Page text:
- NYC Mayor Adams decried the migrant "humanitarian crisis" that has brought over 11,000 migrants to the city.
- Texas Gov. Abbott has bused about 2,500 migrants to NYC in a political stunt criticizing immigration laws.
- Adams said the city may use cruise ships to house migrants as the system is "nearing its breaking point."
New York City Mayor Eric Adams criticized the bussing of migrants as a "humanitarian crisis made by human hands" as the city looks for alternate ways to house the influx of asylum seekers from the southern border.
Republican leaders like Florida Gov. Ron DeSantis and Texas Gov. Greg Abbott, have flown and bused immigrants from the border to northern states as a political stunt. Since May, some 11,000 asylum seekers have entered New York's shelter system, including about 2,500 that were bused to the state from Texas, CNN reported.
"We should be clear that this is, as you stated, a humanitarian crisis created by human hands, and it is an all-hands-on-deck moment where we're all supposed to come together and coordinate," Adams told Jake Tapper on CNN's "State of the Union" on Sunday.
Adams has said the city shelter system is "nearing its breaking point" in its capacity and has begun to consider using cruise ships to house migrants.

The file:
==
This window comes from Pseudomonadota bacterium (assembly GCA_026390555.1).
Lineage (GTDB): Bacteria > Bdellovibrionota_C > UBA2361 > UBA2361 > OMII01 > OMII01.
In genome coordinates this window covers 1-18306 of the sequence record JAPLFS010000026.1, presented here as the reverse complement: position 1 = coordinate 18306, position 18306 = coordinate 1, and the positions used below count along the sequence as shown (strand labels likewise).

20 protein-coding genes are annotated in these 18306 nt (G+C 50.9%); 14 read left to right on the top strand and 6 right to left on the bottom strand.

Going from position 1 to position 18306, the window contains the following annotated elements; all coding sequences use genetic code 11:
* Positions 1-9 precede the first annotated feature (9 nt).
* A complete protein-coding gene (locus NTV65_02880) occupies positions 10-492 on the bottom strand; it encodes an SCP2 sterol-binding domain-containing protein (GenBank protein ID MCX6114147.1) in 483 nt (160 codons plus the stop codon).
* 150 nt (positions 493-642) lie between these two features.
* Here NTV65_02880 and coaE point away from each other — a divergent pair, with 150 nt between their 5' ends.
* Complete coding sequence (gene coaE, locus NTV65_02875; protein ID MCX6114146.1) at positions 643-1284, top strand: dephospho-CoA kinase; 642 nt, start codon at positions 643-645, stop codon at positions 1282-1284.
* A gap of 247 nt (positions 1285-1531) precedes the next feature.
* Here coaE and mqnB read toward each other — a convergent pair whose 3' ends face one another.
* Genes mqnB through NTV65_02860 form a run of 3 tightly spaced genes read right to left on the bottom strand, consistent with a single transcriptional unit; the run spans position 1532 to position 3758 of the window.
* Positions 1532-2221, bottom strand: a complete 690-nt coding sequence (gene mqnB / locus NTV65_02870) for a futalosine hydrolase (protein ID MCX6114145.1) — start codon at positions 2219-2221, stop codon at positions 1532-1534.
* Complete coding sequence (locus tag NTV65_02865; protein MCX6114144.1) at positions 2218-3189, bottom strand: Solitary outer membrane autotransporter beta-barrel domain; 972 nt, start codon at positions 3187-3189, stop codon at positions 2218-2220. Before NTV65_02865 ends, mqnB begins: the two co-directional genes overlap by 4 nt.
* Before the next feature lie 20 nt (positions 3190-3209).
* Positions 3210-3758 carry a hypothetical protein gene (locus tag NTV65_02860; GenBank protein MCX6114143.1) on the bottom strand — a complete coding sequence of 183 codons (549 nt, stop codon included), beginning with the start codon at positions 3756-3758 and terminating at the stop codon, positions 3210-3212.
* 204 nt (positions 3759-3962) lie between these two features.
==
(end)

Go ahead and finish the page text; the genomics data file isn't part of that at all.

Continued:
"We're examining everything, from the legality of using any type of cruise ship for temporary housing. We're looking at everything to see how do we deal with this," Adams told CBS News last week.
—CNN (@CNN) September 18, 2022
On CNN on Sunday, Adams said it is an "all-hands-on-deck moment" and called on the federal government and Governors DeSantis and Abbott to "come together and coordinate."
"We should not be really treating other cities and municipalities in the manner that we're witnessing now," Adams said. "It is time for us to coordinate this humanitarian crisis that our country is facing."
Adams added that his office has tried to reach out to Gov. Abbott, but that his office has refused "to do any form of coordination."
Despite the concerns about capacity, Adams maintained "this is a right-to-shelter city, and we're going to fulfill our obligations." New York's right-to-shelter laws make it the only city in the country where asylum must be given to anyone who asks for it, per The New York Times. Last week, the Times reported that Adams suggested the system's "prior practices…must be reassessed," an idea that was swiftly dismissed by local state lawmakers.
On CNN, Adams said he is not considering changing the law.
"We're not considering and we don't believe we should change the right-to-shelter law. What needs to be looked at is the actual practices, because I'm sure, 40 years ago, when this law was put into place, no one thought that we would receive over 11,000 migrants or asylum seekers," Adams said.